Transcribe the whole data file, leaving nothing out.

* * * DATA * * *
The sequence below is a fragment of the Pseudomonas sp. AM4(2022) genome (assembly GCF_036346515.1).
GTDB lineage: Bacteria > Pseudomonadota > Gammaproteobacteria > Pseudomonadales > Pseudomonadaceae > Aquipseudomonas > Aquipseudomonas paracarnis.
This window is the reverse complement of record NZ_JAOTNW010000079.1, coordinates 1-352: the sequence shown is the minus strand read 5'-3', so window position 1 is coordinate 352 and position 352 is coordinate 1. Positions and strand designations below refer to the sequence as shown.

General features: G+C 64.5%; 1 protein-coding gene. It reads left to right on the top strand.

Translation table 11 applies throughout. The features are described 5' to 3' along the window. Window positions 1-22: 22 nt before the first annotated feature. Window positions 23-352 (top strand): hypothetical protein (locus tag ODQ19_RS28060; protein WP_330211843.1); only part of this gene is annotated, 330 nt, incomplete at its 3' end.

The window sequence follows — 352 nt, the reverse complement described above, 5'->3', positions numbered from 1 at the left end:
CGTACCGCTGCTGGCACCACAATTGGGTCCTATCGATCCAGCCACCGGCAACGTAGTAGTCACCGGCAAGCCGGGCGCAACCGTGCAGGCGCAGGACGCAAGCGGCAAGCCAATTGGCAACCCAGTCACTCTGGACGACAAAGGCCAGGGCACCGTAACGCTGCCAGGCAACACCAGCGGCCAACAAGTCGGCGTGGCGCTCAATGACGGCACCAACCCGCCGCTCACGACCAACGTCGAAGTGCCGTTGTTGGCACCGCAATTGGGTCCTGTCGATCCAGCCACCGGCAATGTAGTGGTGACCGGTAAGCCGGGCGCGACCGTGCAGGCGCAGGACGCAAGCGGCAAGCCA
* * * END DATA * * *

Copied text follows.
The sequence below is a fragment of the Pseudomonas sp. AM4(2022) genome (assembly GCF_036346515.1).
GTDB lineage: Bacteria > Pseudomonadota > Gammaproteobacteria > Pseudomonadales > Pseudomonadaceae > Aquipseudomonas > Aquipseudomonas paracarnis.
This window is the reverse complement of record NZ_JAOTNW010000079.1, coordinates 1-352: the sequence shown is the minus strand read 5'-3', so window position 1 is coordinate 352 and position 352 is coordinate 1. Positions and strand designations below refer to the sequence as shown.

General features: G+C 64.5%; 1 protein-coding gene. It reads left to right on the top strand.

Translation table 11 applies throughout. The features are described 5' to 3' along the window. Window positions 1-22: 22 nt before the first annotated feature. Window positions 23-352 (top strand): hypothetical protein (locus tag ODQ19_RS28060; protein WP_330211843.1); only part of this gene is annotated, 330 nt, incomplete at its 3' end.

The window sequence follows — 352 nt, the reverse complement described above, 5'->3', positions numbered from 1 at the left end:
CGTACCGCTGCTGGCACCACAATTGGGTCCTATCGATCCAGCCACCGGCAACGTAGTAGTCACCGGCAAGCCGGGCGCAACCGTGCAGGCGCAGGACGCAAGCGGCAAGCCAATTGGCAACCCAGTCACTCTGGACGACAAAGGCCAGGGCACCGTAACGCTGCCAGGCAACACCAGCGGCCAACAAGTCGGCGTGGCGCTCAATGACGGCACCAACCCGCCGCTCACGACCAACGTCGAAGTGCCGTTGTTGGCACCGCAATTGGGTCCTGTCGATCCAGCCACCGGCAATGTAGTGGTGACCGGTAAGCCGGGCGCGACCGTGCAGGCGCAGGACGCAAGCGGCAAGCCA